WASHINGTON (Reuters) - Sexual reproduction may be nearly as old as animal life itself, according to researchers who discovered a new species of organism that lived 540 million years ago.
The tube-like creatures called Funisia dorothea anchored themselves in abundant flocks onto the shallow, sandy seabed of what is now the Australian outback.
Nothing appears to have evolved yet to eat them, so they lived peaceful lives, reproducing sexually at times and by asexual methods such as budding at other times, Mary Droser of the University of California Riverside and colleagues reported in the journal Science.
They behaved very much like modern corals, sponges and other multicellular animals, Droser said in a telephone interview.
"They would have been hitting you mid-calf as you walked in these very dense clusters," she said. "Almost always, organisms that do this do it as a result of sexual reproduction."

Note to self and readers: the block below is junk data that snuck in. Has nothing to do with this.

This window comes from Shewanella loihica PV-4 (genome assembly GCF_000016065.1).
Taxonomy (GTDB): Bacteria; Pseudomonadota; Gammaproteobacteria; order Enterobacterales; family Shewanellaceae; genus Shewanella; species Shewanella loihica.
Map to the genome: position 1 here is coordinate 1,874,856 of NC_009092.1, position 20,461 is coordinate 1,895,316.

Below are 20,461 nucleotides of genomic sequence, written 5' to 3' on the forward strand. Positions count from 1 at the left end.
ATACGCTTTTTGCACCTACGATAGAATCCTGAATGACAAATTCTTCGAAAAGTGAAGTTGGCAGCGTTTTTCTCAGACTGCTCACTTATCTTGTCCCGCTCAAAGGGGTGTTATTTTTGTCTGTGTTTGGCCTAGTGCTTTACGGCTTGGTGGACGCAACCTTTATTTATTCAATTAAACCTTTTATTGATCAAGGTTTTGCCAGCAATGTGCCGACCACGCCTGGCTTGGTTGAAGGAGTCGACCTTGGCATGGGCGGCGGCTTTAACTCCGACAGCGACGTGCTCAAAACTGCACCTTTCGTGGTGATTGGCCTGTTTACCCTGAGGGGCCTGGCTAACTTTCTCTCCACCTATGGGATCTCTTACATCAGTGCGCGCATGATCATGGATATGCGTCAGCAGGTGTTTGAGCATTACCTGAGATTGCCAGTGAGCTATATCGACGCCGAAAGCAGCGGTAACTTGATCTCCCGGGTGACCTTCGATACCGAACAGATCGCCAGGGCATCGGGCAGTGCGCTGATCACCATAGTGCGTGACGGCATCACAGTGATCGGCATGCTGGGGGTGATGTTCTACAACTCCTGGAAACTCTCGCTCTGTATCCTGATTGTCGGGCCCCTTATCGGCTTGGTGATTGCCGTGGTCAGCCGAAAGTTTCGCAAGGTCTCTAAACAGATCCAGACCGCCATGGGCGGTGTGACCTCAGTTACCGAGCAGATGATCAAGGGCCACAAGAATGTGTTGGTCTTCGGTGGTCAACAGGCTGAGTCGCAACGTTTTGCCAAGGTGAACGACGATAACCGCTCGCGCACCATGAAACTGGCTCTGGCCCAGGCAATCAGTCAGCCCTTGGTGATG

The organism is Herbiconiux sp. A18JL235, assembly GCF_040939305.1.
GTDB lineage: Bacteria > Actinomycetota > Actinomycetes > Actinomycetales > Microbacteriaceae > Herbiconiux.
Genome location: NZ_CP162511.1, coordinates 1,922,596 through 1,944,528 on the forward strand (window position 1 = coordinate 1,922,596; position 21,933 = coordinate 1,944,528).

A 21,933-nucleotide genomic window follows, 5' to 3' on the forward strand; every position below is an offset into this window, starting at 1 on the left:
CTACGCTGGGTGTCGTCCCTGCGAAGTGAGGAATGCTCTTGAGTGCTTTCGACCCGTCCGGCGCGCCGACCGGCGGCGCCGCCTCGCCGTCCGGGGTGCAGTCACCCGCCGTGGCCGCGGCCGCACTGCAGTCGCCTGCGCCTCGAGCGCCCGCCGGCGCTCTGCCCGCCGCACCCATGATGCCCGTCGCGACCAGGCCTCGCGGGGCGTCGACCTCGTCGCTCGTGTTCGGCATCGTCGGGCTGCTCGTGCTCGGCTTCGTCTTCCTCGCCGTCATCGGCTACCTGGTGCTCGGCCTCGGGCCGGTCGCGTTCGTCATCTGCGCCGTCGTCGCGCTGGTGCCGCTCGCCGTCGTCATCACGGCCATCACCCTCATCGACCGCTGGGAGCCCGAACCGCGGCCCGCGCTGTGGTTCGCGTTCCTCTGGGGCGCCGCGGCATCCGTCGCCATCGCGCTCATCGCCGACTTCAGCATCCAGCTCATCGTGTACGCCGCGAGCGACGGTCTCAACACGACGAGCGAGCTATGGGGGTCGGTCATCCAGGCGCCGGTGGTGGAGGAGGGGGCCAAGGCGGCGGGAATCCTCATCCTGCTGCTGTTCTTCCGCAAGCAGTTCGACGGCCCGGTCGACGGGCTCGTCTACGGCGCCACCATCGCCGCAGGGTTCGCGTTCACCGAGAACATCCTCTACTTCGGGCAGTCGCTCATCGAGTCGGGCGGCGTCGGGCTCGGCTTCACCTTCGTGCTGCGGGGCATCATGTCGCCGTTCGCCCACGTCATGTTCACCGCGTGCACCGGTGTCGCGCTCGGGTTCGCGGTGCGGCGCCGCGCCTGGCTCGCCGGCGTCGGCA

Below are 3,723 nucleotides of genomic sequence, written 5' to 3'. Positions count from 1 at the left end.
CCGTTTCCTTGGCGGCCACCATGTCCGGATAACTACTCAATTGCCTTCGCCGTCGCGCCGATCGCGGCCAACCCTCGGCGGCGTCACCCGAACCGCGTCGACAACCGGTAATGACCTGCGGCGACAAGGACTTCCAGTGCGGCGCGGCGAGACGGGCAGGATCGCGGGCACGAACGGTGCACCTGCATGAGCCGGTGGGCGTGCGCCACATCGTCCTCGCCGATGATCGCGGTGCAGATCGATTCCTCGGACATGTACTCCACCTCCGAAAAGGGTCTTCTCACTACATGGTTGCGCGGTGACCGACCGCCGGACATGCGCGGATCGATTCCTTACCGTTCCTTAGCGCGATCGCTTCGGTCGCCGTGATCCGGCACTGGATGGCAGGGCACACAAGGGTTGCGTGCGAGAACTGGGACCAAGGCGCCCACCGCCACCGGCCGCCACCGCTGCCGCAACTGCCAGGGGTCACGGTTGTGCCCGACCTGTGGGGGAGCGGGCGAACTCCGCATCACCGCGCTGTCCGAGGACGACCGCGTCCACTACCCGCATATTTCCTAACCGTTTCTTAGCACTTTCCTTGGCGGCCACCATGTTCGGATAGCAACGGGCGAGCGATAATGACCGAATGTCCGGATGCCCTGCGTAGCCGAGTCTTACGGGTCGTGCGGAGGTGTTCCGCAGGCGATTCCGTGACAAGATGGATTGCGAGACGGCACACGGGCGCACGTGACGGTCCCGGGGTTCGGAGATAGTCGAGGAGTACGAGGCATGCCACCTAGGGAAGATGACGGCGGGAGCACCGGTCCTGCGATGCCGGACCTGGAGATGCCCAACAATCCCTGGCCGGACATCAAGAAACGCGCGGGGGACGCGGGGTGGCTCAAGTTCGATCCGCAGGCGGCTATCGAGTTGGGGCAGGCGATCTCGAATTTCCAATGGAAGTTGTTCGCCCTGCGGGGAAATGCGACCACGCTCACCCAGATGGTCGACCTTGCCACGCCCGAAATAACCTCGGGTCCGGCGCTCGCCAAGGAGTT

Dense clusters allow eggs and sperm floated in the water to meet up safely.
The fossilized remains also show the creatures formed buds that grew into full-sized animals, something that coral and sponges do today.
"They were complicated enough to have different modes of reproduction and a fairly complex ecosystem in general," Droser said.
They lived in dense groups of similar size and aged animals, like mussels and oysters do. "It is common modern ecological strategy, and these guys were doing it in the earliest animal ecosystems on this planet," she said.
"We think of these strategies as having been in response to competition and in response to predation."
But there is no evidence of predators. Nothing had yet evolved with teeth or even bones.
Multicellular animal life is believed to have arisen around 600 million years ago.
Funisia dorothea's name comes from the word for rope in Latin and dorothea after Dorothy, Droser's mother.
"She's come with me on digs and done all the cooking and taken care of the kids," Droser said. "It seemed the right thing to do."
Reporting by Maggie Fox; Editing by Will Dunham and Eric Beech